je ne sais quoi

Friday, August 31, 2007

Got My Mind Blown

First: shortly after writing that last blog, the team pres rolled up, unannounced. "Dude. You gotta move out by the 15th." Also, I might have just one more race left, or none at all! Just like that. Weird, but I'm relieved...and the body's tired. None of this is the mind blowing part...

Today was an off day (and with gale force crazy winds and 60 degs outside, I wasn't too tempted to break out of it), and I figured I'd stay active in ways that don't include the legs. Lets try some pushups. Hadn't done one since i'd started bike racing. Not a one. So I get set, go allright, down...two...ok, down...uhhh -no. The third one was an impossibility. I figured maybe there was a fluke problem and that I should be able to do 15, easy. Tried again a few minutes later....FOUR. All sprawled out on the floor, I burst out laughing. What is this?? Frankly, I'm embarrassed, but perhaps i've uncovered something that could use some tweaking? Out of many pushups can you do? Particularly interested in the cyclists' responses. Also, any thoughts on "pushup ability" with regards to the bike? Pushups work the chest, i'm assuming, and there isn't a whole lot of muscle-action over there while riding...but four?!

Je Suis Seul

One of my favorite places in all of kitchen. Worth noting, is that the kitchen was not cleaned solely for the purpose of the photo. It looks exactly like that exactly all the time now. Why? I'm alone. Je suis seul. No roommates combined with my manic drive of having a spotless kitchen make for what you see above. It's like that before, after, and sometimes during every meal. Simon left Aubenas about two weeks ago. He was a top roommate, never a dull moment, particularly with his sweet sweet [and incessant] singing. Still, i'm more the solitary type, and am relishing the opportunity to live entirely alone 'till I leave (or when they kick me out? hehhh). In the mean time, I hope to get a bit more creative with the blogging. If anyone's got any ideas, comment away. Maybe a particular supermarket aisle? More in depth marche scene coverage? An attempt at trapping the wild boars that visit me almost nightly now? Cmmon now, mutual boredom and a bit of creativity can do wonders for all involved...get with it.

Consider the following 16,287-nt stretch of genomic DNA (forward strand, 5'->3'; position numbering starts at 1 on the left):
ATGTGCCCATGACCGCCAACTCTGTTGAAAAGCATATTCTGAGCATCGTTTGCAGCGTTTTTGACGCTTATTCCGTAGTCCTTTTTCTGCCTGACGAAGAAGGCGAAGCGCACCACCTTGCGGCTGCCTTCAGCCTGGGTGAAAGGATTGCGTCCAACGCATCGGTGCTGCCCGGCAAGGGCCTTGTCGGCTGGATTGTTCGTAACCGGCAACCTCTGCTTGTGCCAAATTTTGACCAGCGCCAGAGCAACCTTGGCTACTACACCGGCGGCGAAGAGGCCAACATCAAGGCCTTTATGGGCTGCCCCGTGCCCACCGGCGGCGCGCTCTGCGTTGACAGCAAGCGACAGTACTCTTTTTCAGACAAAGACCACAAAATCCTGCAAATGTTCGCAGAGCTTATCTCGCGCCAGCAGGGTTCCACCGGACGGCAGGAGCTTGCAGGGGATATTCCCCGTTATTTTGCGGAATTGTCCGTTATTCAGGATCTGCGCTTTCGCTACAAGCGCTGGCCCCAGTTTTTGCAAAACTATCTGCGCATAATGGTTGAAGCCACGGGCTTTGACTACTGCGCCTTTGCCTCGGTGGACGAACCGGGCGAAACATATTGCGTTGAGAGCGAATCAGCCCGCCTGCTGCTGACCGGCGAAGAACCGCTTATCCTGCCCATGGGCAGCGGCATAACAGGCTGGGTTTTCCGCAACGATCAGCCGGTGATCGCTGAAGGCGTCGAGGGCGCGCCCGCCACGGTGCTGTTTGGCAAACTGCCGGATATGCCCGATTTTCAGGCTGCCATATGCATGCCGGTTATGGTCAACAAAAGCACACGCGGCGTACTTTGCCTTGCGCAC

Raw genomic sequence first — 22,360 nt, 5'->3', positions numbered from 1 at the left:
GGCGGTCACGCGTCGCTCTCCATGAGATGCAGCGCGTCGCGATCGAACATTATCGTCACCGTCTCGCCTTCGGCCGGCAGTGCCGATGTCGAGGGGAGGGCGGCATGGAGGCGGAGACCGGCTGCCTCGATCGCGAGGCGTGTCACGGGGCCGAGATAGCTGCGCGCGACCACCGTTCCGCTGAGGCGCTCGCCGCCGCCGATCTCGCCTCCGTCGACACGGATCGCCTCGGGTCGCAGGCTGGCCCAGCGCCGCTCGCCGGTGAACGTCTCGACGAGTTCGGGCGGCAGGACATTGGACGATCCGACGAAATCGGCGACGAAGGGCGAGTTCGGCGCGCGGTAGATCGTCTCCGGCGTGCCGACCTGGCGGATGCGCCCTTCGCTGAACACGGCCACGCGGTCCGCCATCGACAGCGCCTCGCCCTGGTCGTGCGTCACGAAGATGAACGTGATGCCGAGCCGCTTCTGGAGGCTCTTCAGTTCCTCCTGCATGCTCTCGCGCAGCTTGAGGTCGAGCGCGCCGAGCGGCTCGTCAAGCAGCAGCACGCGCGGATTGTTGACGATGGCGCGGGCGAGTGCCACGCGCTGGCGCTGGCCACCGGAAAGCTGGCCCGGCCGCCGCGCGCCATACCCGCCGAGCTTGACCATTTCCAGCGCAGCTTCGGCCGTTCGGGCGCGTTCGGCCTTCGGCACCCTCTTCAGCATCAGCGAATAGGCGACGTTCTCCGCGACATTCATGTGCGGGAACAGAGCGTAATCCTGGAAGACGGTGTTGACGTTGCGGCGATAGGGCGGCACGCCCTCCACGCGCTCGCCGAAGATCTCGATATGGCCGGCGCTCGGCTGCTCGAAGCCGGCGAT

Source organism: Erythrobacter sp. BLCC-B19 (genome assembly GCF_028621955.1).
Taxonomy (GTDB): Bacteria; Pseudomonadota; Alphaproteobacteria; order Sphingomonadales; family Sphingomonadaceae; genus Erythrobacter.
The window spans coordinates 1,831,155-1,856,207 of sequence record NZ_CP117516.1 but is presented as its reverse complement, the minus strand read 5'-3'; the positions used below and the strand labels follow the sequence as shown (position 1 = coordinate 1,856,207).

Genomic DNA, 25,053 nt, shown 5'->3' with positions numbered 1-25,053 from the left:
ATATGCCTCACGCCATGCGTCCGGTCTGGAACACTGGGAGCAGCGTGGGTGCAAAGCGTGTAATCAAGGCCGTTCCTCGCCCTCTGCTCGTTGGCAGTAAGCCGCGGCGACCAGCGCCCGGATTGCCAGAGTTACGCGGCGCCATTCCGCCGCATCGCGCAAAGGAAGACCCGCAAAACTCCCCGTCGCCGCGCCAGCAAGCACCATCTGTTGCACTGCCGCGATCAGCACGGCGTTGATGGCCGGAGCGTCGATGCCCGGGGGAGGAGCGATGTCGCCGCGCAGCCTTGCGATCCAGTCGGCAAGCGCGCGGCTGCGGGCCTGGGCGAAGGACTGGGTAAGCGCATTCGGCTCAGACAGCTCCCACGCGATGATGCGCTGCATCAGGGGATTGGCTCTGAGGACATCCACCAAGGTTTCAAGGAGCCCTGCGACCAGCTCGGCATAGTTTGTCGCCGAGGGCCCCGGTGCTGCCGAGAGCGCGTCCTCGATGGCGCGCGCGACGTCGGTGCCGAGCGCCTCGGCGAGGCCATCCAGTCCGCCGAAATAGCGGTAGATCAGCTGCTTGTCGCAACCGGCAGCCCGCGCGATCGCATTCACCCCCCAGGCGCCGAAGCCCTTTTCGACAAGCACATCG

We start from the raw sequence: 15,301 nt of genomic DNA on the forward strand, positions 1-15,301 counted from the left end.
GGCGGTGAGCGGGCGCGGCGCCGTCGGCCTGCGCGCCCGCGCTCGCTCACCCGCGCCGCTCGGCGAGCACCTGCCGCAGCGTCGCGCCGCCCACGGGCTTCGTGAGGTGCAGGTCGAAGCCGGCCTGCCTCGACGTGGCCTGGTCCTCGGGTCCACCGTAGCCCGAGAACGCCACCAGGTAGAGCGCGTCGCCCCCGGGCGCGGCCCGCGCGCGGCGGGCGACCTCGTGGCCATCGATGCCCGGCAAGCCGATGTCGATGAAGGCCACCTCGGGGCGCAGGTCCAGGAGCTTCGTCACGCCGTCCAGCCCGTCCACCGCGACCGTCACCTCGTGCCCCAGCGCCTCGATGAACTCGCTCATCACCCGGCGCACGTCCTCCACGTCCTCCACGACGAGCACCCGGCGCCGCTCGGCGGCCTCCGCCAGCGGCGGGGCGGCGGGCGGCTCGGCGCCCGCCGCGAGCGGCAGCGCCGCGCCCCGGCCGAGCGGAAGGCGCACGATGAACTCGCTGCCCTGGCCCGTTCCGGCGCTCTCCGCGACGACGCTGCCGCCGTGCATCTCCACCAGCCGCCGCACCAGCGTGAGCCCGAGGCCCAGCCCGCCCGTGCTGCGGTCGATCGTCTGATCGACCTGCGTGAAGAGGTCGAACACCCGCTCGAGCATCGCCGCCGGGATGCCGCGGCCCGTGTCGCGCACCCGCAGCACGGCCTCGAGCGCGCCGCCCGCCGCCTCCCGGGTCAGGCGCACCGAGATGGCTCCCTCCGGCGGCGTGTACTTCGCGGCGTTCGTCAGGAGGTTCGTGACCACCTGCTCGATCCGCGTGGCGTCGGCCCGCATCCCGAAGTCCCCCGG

Do I even race tomorrow? I really don't know. It's September.

Tuesday, August 28, 2007

Fake Plastic Figs